Then I went looking for a fan coil & fan cfm that would deliver the btus at that minimum 100 temp. I found that I almost needed to double the size & cfm that the fossil burner chart said I would need for a fan coil with water at 140-180.

    So long story short I bought the second largest residential model of fan coil that they made, according to the fossil burner chart this was way too big. I am glad I stuck it out & went with the bigger fan coil. Now I have a usable water temp range of 100-200. That equals less firing for me & more rest/enjoy time. Win win. Love those. :coolsmile:

    Only one downside so far, the boss likes her showers/baths hot enough to cook a lobster in, that is not easy to do with lower water temps, so I may have to move the bottom temp up to keep the peace, as well as keep my head attached to my body!!!!!! :bug: House temp is one thing her bath/shower temp is a totally different matter :red: . I kind of like my head attached to my body, so I best do all I can to keep it that way. ;-)

    One last thought, this GreenWood owner needs to give serious consideration to what Heaterman & others remind us of.....storage......no way is 8 gallons going to get it done with a wood burner. Think minimum 1000 gallons for starters, with plans to expand that in the future. :roll: Nobody wants their wood burner to cycle on/off like a fossil burner, right? :-S
  10. pybyr

    pybyr Minister of Fire

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    For those who are putting a water-air HX into an existing forced air system (rather than a pre-built fan-coil all in one enclosure), you can go very big on the coil:

    http://www.hearth.com/econtent/index.php/forums/viewthread/25090/

    My goal was to be able to transfer a lot of heat from water to air even at low water temps, and with minimum possible back-pressure for the blower, in order to be able to run lots of air CFMs at low velocity/ low noise-- and it seems to work.

    Still need to tie my storage to boiler (working on it- will be completed soon!) but at 154 (the min temp at which my boiler will circulate to the HX) the house starts warming up rapidly.
  11. mwk1000

    mwk1000 Member

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    I am having very good results with the HX in my existing furnace plenum. I have 20x20 HX 3 rows. I have the 90% efficiency propane furnace that I use the "low" speed line that was not used by the furnace rated at 1100 CFM. I also get usable heat down to 100 degrees from my storage tank. The furnace runs shorter cycles than it did when it was on propane. The Propane NEVER output higher than 85-90 at the ducts. That is what I get at 100 degrees, I have consistently measured about 15 degrees lower than the tank temp at the ducts.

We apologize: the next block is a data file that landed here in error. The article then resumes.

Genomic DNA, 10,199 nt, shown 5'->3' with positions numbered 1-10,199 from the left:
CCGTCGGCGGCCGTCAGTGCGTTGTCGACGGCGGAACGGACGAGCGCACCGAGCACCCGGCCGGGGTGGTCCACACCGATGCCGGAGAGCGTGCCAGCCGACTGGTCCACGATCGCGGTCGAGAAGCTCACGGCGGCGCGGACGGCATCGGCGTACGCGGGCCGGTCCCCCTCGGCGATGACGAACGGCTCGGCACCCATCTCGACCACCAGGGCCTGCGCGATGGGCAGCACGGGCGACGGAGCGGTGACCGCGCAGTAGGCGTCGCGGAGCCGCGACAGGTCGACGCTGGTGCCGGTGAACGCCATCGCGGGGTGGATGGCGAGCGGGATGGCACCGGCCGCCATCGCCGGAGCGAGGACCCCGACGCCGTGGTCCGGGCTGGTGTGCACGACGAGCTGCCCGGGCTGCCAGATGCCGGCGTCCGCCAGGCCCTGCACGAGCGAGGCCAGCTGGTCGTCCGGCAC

12. Gooserider

    Gooserider Mod Emeritus

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    Can't do personal experience, but my understanding of the theory would be "maybe..." Assume otherwise identical houses, one w/ baseboard, one w/ in-floor, and one w/ a water / air HX in a hot air system - since the houses are identical, they should need the same BTU/hr to keep them warm...

    What kind of water consumption are they going to use?

    The infloor only needs low temps, so presumably it would be doing a mixing valve setup, and just dribbling in the hot water, and returning very cold water to the boiler, so the house would be using a very low volume, but you are going to have some additional consumption because you'd be needing a lot more return water protection mixing supply water into the return... Water volume is going to be determined by the ΔT of supply and return, as in how many GPM it takes to carry the required BTU/hr, plus the extra for the return water protection. (Actually I think if one just figured the ΔT of supply and return to the boiler, the return protection would cancel out)

    The baseboard will need hotter water, and more of it going to the house, but will be returning hotter water to the boiler, so the return water protection should be less... However because you have a lower ΔT of supply and return, the volume should be higher in order to carry the BTU's...

    The HX also needs hotter water, and acts almost like the baseboard, except that it is concentrating the heat dump into one little area instead of spreading it around the house... So the question would be how does the ΔT work out - if it's about the same, then the volume would also be, etc... However, as a complicating factor it is at least claimed that forced air systems have higher rates of heat loss than hydronic systems, due to duct losses, and the greater infiltration caused by blowing the air in the house around - thus the W2A HX house would need addtional BTU/hr to compensate for the losses, beyond the amount needed for comfort - if you are having to flow more BTU/hr into the HX to get the same comfort level out, that is obviously going to increase the volume demand - but I have no idea by how much, and probably it would be very system dependent...

    Gooserider
  13. Tony H

    Tony H New Member

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    On my unit the water temp must be 140F or higher to make usable heat and the 3 speed pump is set on high giving me the most heat output. last night with a temp of -2f the cycle run was about 12 min off and 6min on